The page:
House keys and what to do with them
Ensuring your house keys are kept in a safe place, known only to you and any other members of your household, is the number one factor to keeping your home secure. By removing the ability of anyone else getting their hands on the object that grants them non-restricted access into your property, you are removing an enormous risk of any break-ins or robberies occurring. But just how can you be sure that you’re taking the highest level precautions? Take a note of our top tips…
So, where should you keep your keys?
Keeping your keys safe involves very different actions depending on whether you are home, or out.
When you are at home, you should store your keys in the same location, allowing them to be located by you and your household with ease. It is also important to remember that you shouldn’t physically lock them away. If they are hidden in the correct location, they shouldn’t need to be kept under their own lock and key. You should be able to locate them in case of emergency at any time throughout day or night, allowing you to unlock your desired escape route, and leave your home in a quick and reliable manner.
This ‘correct location’ we talk about differs between homes throughout the country and should be something you decide on your own and keep under wraps. However, there are a few factors you should consider, such as:
- They should be hung out of reach of any small children who could risk misplacing them
- They should remain out of sight from any entry point to your home, including letterboxes, windows and doors
- They could be disguised in a lock-less cupboard or a drawer which is easy for members of your household to gain entry to, but keeps them out of sight from visitors
When you leave the house, key security remains equally important for both the key you take with you and any spare keys you leave behind – but we will touch on those a bit later on!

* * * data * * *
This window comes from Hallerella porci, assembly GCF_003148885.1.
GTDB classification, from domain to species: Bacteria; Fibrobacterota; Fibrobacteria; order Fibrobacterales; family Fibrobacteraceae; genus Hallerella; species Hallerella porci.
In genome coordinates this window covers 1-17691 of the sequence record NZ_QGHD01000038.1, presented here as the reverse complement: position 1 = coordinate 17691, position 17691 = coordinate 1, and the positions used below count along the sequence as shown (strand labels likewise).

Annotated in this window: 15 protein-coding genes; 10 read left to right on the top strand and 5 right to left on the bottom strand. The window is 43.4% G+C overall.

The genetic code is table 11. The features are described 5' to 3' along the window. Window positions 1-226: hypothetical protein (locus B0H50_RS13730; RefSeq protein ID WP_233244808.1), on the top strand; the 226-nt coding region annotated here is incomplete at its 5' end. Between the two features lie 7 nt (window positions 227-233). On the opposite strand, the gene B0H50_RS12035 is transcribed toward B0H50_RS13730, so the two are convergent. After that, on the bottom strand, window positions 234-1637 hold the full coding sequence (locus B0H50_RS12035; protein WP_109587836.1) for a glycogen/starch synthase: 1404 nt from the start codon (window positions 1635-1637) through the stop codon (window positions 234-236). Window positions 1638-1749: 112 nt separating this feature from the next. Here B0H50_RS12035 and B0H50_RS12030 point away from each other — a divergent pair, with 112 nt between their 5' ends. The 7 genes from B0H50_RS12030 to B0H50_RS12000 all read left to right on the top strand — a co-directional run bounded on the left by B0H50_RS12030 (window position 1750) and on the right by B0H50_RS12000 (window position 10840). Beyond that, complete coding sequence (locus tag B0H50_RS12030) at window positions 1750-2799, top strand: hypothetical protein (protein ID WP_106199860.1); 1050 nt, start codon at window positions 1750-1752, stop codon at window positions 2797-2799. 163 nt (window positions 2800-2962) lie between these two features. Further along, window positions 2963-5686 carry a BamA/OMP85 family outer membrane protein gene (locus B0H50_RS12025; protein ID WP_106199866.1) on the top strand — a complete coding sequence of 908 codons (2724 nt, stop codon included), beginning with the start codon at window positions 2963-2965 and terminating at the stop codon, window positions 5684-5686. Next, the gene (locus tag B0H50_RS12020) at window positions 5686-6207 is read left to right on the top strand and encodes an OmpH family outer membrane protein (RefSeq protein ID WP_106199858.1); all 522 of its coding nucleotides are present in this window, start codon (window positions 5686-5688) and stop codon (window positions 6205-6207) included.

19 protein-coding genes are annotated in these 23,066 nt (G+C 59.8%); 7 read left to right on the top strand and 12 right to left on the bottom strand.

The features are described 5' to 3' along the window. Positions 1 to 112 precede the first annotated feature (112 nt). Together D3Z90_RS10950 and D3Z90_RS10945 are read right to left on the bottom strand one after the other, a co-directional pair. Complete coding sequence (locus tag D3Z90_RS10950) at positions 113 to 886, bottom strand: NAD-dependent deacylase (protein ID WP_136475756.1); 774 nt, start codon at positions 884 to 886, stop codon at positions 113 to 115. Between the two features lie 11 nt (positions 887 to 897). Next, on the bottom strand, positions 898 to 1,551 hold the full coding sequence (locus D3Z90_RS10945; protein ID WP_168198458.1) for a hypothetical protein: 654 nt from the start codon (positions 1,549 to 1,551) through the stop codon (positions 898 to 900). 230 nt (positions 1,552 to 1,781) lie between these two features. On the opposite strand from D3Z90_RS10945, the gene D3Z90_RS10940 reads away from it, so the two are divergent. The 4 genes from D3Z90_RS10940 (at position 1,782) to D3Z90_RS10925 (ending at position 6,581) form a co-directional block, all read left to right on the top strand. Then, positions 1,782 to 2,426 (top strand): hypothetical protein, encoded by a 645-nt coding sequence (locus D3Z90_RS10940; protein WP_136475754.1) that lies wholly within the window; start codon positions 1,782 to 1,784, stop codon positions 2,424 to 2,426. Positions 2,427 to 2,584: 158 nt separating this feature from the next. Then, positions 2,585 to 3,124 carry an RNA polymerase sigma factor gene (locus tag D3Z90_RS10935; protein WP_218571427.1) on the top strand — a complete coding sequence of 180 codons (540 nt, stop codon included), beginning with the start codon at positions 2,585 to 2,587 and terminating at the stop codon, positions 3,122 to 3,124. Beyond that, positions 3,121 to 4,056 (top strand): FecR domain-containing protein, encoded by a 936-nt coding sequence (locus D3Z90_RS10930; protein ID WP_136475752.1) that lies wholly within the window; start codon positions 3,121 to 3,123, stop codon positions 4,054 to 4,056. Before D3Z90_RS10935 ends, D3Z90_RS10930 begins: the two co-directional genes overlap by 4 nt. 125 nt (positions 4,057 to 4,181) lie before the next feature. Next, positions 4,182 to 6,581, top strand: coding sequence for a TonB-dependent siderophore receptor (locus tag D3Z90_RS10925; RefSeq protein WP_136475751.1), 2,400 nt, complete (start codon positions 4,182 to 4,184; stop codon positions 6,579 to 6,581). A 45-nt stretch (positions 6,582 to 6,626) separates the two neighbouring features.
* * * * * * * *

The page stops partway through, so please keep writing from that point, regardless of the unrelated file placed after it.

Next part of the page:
When taking your house key out with you, you must remain alert and store it safely. It is common to see many homeowners walking around with their house or car keys in their hands, leaving them open for a ‘grab and run’. It is also common for many of us to store a single key within our purses or wallets. This can be one of the largest risks for an outdoor burglary as, if the worst does occur, not only will they have been granted your house key, but they will also have any bank cards or drivers licences which clearly state your address, giving thieves a heads up about the exact location of your likely empty home.
Spare key safety
One of the first things to consider about a spare key is, do you really need one? We advise to only leave a spare key in a safe location if it is essential. If not – store it safely inside! If you are required to leave a key for another family member, dog walker or babysitter, here are two locations you should consider:
- With a neighbour
Ask your neighbour to hold onto your key for you and to expect someone to collect it from them later on in the day. Leave them with a full name a photograph so that they are able to hand the key over to trustworthy hands.
- In a lockbox
If you regularly need to leave a spare key, it could be worth investing in an approved lockbox. By fixing it to a discreet placement, be it down the side of your home or behind shrubbery in your front garden, you can allow only the intended recipient entry to your housekey by use of a secure entry code.
Never leave your spare key in any of the following locations. These are heavily used and often the cause of restriction-free break-ins:
- Under a door mat
- Under a plant pot
- Above your front door or windows
- In a fake rock or garden ornament
If you are looking for means of extra security on top of the safe placement of your house keys, get in touch with a member of our team at DNA Security who are on hand with a range of home security measures fit for homes all over the UK. Give us a call on 01424 718 844 and we will be happy to assist you.